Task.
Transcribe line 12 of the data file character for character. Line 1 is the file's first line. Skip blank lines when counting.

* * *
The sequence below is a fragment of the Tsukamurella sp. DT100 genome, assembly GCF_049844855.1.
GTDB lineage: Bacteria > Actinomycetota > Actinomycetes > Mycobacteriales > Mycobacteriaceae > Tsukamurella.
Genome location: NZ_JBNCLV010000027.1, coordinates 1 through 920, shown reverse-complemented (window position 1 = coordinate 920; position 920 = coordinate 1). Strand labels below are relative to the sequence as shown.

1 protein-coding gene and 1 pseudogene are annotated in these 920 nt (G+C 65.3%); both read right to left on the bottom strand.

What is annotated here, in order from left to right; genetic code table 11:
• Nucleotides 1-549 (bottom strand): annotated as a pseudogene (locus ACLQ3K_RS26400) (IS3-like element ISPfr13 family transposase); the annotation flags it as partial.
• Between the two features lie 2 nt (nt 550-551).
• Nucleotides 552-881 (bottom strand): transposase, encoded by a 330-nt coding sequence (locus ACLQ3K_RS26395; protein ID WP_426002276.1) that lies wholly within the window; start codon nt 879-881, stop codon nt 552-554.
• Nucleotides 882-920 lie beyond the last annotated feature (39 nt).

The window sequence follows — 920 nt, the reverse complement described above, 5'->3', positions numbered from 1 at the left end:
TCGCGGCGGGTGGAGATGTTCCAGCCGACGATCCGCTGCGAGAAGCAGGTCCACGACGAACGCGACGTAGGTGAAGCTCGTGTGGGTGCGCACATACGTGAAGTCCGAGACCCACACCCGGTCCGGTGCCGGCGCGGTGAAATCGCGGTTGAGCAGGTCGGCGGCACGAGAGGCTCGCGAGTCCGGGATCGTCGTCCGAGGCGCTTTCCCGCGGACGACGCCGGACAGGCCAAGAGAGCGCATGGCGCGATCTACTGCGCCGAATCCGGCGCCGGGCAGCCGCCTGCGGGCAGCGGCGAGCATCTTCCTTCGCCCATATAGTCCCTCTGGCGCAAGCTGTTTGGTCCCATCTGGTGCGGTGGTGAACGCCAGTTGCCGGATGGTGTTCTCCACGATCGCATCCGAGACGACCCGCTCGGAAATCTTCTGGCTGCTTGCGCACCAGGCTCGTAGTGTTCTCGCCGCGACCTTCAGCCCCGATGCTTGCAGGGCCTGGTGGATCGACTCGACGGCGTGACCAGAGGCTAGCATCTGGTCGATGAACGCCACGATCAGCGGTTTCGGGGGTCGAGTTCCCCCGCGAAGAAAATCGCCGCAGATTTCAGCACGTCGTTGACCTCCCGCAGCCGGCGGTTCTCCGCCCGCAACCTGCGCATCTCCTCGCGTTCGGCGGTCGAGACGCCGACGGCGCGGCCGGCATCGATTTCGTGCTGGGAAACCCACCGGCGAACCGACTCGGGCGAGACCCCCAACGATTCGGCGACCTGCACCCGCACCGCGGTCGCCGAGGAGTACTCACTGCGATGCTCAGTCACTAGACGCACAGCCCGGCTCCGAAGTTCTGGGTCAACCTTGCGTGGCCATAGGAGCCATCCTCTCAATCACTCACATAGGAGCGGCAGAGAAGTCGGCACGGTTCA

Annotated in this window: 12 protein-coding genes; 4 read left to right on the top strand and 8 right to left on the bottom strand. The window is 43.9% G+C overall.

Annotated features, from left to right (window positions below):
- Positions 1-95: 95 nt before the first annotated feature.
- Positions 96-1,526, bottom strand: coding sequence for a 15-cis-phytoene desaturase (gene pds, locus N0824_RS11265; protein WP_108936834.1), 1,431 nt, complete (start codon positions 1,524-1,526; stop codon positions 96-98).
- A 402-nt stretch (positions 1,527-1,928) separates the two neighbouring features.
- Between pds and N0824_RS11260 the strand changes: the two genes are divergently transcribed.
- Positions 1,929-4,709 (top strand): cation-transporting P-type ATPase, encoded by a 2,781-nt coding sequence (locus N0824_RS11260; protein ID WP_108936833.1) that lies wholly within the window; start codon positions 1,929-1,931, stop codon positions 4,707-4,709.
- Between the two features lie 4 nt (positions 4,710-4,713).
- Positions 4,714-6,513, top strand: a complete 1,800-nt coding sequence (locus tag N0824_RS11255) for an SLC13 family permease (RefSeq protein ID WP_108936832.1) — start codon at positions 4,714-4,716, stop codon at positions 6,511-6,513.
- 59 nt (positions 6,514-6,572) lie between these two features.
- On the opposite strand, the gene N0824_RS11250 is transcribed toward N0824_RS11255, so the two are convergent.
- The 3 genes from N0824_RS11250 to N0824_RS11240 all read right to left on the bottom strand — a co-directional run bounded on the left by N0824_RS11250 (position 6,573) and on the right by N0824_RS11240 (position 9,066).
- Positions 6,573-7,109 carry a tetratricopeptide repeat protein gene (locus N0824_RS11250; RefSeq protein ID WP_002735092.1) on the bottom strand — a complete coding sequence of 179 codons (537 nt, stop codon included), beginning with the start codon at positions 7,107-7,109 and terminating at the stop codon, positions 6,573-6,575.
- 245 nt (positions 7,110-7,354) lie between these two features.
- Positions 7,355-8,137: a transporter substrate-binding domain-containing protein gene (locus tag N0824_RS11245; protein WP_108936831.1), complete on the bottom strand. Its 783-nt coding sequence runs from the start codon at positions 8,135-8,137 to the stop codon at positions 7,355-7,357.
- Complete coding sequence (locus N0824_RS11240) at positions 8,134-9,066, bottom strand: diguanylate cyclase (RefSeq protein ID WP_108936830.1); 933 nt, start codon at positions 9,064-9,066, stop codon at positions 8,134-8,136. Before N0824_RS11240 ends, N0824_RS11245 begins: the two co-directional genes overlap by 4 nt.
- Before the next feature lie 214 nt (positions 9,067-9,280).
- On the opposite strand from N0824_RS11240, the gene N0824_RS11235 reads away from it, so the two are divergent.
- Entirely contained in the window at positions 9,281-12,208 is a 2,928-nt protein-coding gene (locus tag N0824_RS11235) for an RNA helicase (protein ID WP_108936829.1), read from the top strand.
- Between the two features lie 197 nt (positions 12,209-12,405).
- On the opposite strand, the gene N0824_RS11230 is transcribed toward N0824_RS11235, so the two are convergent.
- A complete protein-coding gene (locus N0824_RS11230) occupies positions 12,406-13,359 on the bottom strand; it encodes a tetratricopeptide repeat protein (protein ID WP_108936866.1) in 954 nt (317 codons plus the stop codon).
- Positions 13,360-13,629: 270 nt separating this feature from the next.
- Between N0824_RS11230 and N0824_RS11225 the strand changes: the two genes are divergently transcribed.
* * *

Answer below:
Annotated in this window: 12 protein-coding genes; 4 read left to right on the top strand and 8 right to left on the bottom strand. The window is 43.9% G+C overall.